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United Kingdom/USA: PEN International welcomes the decision not to extradite Julian Assange, yet the threat to media freedom remains

Monday 4 January 2021 - 3:08pm

Julian Assange’s fiancée, Stella Moris, speaking on news of the decision not to extradite, photo credit Jason Garcia.

Update - 6 January 2021

The refusal to grant bail to Julian Assange on 6 January 2021 while he awaits the outcome of the prosecution appeal is a continuation of the harsh treatment that he has endured since he entered the UK’s Belmarsh High Security Prison in April 2019. This especially so in light of his poor mental health. Following a visit to Assange at the prison in November 2020, the UN Special Rapporteur on Torture expressed alarm about his state of health that showed “all the symptoms typical for prolonged exposure to psychological torture”. PEN International continues to call for the dropping of the extradition order, and with it the threat to media freedom in general. Furthermore, Julian Assange must be released pending the outcome of the appeal.

The news today, 4 January 2021, of the decision not to extradite WikiLeaks founder and publisher Julian Assange to the USA is hugely welcome. The judge’s decision was made on medical grounds relating to Assange’s poor mental health. She did, however, make clear her view that there are otherwise grounds for the extradition request. The threat to freedom of the media and to investigative journalism therefore remains. The US government has 14 days to submit an appeal the court’s ruling, and Assange will remain detained at least until his bail hearing scheduled for 6 January.

PEN International calls for the withdrawal of the extradition request by the US government against Julian Assange. It also urges the UK courts not to accede to the demand to extradite Assange when it comes to appeal. Meanwhile, Julian Assange should be granted release from prison as a matter of urgency.

Assange has been held since April 2019 in the UK’s Belmarsh High Security Prison for breaching the UK Bail Act. He had taken refuge in the Ecuadorian embassy in London in 2012 to avoid extradition to Sweden. That he has been detained for so long under strict conditions in a high security prison without reasonable grounds and places his health at risk, demands that he be granted compensation for this unnecessary internment.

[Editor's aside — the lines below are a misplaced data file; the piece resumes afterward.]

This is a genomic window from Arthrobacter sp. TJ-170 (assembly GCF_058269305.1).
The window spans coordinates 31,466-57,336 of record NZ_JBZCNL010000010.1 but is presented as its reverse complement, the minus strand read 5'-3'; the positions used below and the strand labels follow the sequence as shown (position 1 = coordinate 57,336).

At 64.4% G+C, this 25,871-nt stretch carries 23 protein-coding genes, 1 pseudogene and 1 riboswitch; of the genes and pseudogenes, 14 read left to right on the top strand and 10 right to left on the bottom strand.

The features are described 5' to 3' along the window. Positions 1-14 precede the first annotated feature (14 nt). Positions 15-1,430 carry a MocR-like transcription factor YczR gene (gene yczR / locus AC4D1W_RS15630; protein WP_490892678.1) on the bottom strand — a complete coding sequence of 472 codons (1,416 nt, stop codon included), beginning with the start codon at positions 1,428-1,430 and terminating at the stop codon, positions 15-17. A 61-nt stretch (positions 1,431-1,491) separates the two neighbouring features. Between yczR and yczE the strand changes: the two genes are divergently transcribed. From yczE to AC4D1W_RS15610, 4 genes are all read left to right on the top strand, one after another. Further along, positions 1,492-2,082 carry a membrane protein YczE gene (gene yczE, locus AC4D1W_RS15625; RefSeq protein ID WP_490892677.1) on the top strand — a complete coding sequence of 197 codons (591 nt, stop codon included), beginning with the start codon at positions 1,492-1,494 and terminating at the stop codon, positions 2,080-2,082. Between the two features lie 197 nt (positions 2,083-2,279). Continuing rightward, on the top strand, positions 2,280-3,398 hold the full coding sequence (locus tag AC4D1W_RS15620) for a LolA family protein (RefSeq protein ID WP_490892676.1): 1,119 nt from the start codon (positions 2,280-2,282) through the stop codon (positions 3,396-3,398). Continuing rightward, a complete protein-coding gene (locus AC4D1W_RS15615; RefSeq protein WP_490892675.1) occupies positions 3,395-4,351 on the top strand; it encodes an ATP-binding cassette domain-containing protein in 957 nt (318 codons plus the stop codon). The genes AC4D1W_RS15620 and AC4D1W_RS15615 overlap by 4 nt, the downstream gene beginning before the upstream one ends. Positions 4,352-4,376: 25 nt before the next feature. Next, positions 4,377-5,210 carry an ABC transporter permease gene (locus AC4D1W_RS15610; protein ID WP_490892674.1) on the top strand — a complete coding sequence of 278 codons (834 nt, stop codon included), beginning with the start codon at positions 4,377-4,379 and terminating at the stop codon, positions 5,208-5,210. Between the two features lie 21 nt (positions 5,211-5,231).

In May 2019, Julian Assange was indicted by the US Justice Department on 17 counts of violating the US Espionage Act for his role in obtaining and publishing classified military and diplomatic documents in 2010. He was additionally charged on one count of conspiracy to commit computer intrusion. UN experts, free expression groups and scores of human rights lawyers have made it clear that this prosecution raises profound concerns about freedom of the press under the First Amendment to the US Constitution and sends a dangerous signal to journalists and publishers worldwide, raising the possibility of legitimate news-gathering activities being criminalised. Through WikiLeaks, Julian Assange published classified material provided by whistle-blower Chelsea Manning, then a military analyst in the US army, which revealed evidence of human rights violations and possible war crimes committed by the US military in Iraq and Afghanistan. US prosecutors criticized Julian Assange for putting the identity of sources at risk by publishing unredacted materials.

If Assange were to be convicted as charged, this would open the door for further prosecutions of those who seek to disclose malpractice and human rights abuses by those in power by criminalising legitimate journalistic practice. In essence these practices are a) encouraging sources to provide information, b) protecting their anonymity and c) using secure means of communications.

The US Espionage act of 1917 was designed to punish spies and traitors working with foreign governments during wartime. Using it to sentence Chelsea Manning to 35 years in prison was in itself a threat to critical publishing. Manning, it should be noted, has since been pardoned. The fact that Julian Assange could face decades behind bars would cause a chilling effect on critical journalism seeking to expose the truth about crimes committed by governments. The fact that a government decides that a specific document is secret or confidential does not make it so, and on many occasions the public's right to know overrides the state’s desire to keep matters secret, such as evidence of human rights violations or corruption.

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For more information, please contact Sara Whyatt, Europe Programme Coordinator, at PEN International, Koops Mill Mews, Unit A, 162-164 Abbey St, London, SE1 2AN, Tel.+ 44 (0) 20 7405 0338, email: sara.whyatt@pen-international.org

Note to editors:

PEN International promotes literature and freedom of expression and is governed by the PEN Charter and the principles it embodies: unhampered transmission of thought within each nation and between all nations. Founded in London in 1921, PEN International – PEN’s Secretariat – connects an international community of writers. It is a forum where writers meet freely to discuss their work; it is also a voice speaking out for writers silenced in their own countries. Through Centres in over 100 countries, PEN operates on five continents. PEN International is a non-political organisation which holds Special Consultative Status at the UN and Associate Status at UNESCO. PEN International is a registered charity in England and Wales with registration number 1117088